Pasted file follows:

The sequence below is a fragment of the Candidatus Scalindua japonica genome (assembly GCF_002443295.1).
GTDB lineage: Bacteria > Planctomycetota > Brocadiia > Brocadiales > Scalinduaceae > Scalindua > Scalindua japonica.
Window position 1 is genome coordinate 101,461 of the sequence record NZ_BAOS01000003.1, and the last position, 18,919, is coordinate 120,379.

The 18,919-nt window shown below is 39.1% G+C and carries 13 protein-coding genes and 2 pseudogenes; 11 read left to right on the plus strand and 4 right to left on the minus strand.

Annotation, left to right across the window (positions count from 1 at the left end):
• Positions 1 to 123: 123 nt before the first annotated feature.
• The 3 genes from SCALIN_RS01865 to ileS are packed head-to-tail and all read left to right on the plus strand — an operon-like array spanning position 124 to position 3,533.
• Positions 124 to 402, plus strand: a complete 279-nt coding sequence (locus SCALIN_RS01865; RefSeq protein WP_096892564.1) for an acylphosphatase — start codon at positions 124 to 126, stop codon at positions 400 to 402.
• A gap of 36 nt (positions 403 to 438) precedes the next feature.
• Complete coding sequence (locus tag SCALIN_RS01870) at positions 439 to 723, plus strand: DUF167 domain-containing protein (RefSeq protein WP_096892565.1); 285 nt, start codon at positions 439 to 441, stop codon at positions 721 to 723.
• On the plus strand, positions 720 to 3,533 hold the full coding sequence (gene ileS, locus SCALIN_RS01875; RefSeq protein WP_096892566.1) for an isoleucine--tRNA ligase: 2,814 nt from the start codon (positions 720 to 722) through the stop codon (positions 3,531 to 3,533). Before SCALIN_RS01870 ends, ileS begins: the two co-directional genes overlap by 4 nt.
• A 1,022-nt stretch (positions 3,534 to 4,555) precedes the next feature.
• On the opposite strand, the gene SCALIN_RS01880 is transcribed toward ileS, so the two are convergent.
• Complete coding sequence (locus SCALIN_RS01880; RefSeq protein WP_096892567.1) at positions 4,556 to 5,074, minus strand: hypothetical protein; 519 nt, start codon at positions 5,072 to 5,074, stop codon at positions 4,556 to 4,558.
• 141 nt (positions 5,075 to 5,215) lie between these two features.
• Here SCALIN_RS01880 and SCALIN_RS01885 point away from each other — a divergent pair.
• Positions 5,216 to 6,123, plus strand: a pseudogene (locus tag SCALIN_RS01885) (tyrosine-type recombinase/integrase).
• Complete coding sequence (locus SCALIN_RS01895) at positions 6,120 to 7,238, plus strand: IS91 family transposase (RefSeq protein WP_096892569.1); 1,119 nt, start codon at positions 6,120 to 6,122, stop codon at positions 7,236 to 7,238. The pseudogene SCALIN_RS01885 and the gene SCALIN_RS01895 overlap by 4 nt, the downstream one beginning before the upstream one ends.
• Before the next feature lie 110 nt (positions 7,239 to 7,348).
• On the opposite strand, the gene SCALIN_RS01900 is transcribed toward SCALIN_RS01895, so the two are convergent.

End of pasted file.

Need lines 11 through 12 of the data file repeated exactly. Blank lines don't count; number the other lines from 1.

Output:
• On the plus strand, positions 720 to 3,533 hold the full coding sequence (gene ileS, locus SCALIN_RS01875; RefSeq protein WP_096892566.1) for an isoleucine--tRNA ligase: 2,814 nt from the start codon (positions 720 to 722) through the stop codon (positions 3,531 to 3,533). Before SCALIN_RS01870 ends, ileS begins: the two co-directional genes overlap by 4 nt.
• A 1,022-nt stretch (positions 3,534 to 4,555) precedes the next feature.